The Dublin Railway Murder

On Friday 14 November, 1856, the chief cashier of Dublin’s Broadstone railway terminus failed to arrive for work. George Little was regarded as one of the company’s most reliable employees, and his unexplained absence was completely out of character. His worried colleagues broke down the door to his office, and found a scene of horror within.

George Little lay dead underneath his desk in a pool of his own blood. His throat had been cut and his head savagely beaten. Piles of money lay around the room, hundreds of pounds in banknotes, gold and silver. If this was a robbery, why had so much cash been left untouched? How had the murderer escaped from a locked room? And was there a darker secret here waiting to be discovered?

The killing at the Broadstone terminus was a particularly sensational crime in an age that relished them. It was a seismic event in the Irish capital, which had not experienced a single murder – astonishingly – in more than a decade. And it led to the most complex investigation ever undertaken by the Dublin Metropolitan Police.

Ireland’s most experienced detective, Augustus Guy, drafted in two of Scotland Yard’s most celebrated sleuths, but for months the mystery defied all explanation. The police had almost given up all hope of catching the killer when a local woman came forward, claiming to know his identity…

Mr Little's office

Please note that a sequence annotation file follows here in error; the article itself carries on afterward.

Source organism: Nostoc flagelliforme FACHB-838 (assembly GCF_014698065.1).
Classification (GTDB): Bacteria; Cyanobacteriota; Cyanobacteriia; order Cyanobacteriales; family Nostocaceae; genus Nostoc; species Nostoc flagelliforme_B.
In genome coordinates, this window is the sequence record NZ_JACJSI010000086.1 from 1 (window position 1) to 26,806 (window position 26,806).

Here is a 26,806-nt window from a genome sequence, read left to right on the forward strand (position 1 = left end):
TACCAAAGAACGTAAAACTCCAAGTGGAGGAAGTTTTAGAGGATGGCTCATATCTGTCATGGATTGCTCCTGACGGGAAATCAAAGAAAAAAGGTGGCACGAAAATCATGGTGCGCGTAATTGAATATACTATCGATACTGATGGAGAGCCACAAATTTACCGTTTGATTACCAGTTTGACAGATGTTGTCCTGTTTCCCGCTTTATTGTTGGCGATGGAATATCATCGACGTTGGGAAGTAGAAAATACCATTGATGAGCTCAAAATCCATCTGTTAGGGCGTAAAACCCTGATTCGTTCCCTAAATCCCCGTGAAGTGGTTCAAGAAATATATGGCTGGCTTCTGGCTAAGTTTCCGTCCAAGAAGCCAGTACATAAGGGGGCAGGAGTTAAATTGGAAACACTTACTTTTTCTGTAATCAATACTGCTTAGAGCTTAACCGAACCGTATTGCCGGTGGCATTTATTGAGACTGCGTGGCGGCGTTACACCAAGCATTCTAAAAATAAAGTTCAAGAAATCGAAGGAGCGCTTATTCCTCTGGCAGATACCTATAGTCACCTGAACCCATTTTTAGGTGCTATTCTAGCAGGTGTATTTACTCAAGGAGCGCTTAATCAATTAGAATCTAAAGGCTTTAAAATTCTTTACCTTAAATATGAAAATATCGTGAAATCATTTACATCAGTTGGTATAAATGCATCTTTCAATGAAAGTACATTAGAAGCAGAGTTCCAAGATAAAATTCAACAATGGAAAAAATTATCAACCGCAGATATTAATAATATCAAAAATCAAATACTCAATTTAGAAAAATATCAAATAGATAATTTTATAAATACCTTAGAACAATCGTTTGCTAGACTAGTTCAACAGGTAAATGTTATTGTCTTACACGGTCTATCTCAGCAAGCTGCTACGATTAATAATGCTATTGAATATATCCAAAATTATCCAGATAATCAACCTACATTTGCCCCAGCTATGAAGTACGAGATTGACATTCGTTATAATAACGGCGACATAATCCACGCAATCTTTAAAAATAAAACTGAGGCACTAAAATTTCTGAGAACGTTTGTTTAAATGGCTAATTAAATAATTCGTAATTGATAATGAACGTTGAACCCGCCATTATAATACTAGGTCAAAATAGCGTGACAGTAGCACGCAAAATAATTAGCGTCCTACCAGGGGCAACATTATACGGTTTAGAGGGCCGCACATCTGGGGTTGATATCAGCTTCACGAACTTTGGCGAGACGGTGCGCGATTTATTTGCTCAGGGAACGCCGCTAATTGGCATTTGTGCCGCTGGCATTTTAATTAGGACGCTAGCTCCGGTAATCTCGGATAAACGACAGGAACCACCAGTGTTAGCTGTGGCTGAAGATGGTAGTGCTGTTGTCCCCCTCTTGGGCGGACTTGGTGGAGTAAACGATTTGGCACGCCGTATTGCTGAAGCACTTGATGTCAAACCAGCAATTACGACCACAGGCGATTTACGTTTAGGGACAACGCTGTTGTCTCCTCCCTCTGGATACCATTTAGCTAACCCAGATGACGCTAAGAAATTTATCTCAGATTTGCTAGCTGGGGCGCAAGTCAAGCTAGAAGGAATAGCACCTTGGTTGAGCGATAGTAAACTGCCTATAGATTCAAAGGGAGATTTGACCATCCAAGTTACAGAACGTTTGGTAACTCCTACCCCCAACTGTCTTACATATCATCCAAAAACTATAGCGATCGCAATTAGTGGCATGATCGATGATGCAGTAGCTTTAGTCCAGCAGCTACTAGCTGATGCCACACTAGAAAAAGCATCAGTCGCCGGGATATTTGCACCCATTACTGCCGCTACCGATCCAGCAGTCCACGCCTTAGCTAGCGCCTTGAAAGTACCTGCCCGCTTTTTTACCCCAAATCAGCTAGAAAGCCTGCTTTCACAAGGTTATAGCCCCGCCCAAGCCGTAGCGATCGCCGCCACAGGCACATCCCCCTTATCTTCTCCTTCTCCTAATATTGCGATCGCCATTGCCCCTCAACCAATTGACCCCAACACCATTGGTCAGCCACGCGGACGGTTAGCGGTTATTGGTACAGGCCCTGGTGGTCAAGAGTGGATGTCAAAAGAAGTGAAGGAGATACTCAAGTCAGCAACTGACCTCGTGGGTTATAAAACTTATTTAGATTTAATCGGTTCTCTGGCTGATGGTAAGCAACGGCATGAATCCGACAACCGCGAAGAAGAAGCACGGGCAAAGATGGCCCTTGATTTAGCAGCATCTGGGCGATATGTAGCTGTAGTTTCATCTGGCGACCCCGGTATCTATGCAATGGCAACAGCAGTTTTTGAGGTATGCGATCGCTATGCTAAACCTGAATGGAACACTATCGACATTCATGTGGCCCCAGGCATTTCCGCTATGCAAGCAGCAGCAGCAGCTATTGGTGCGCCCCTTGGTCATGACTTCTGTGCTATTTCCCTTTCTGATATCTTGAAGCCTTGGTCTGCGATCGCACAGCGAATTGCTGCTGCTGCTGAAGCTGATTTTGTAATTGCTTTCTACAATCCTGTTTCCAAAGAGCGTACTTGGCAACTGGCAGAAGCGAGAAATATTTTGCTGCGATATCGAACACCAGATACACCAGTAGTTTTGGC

In my new book The Dublin Railway Murder I retell the story of this absorbing real-life murder mystery. It’s based entirely on first-hand accounts of the investigation and its aftermath. As well as newspaper reports and trial transcripts, these sources include an astonishing cache of documents from the original case files – comprising the transcripts of police interviews, letters between detectives and government officials, and even surveillance reports filed by the undercover agents who were given the task of discreetly tailing suspects around the city.broadstone

The investigation culminated in a spectacular murder trial which was reported in newspapers on both sides of the Atlantic – and there’s even a cameo from an eccentric phrenologist, a researcher who believed that he could identify a murderer simply by examining his head.

The Dublin Railway Murder is out now, published by Harvill Secker as hardback, e-book and audiobook – you can order your copy here.

3 thoughts on “The Dublin Railway Murder”

  1. “The killing at the Broadstone terminus was a particularly sensational crime in an age that relished them.”

    that age is still going on.

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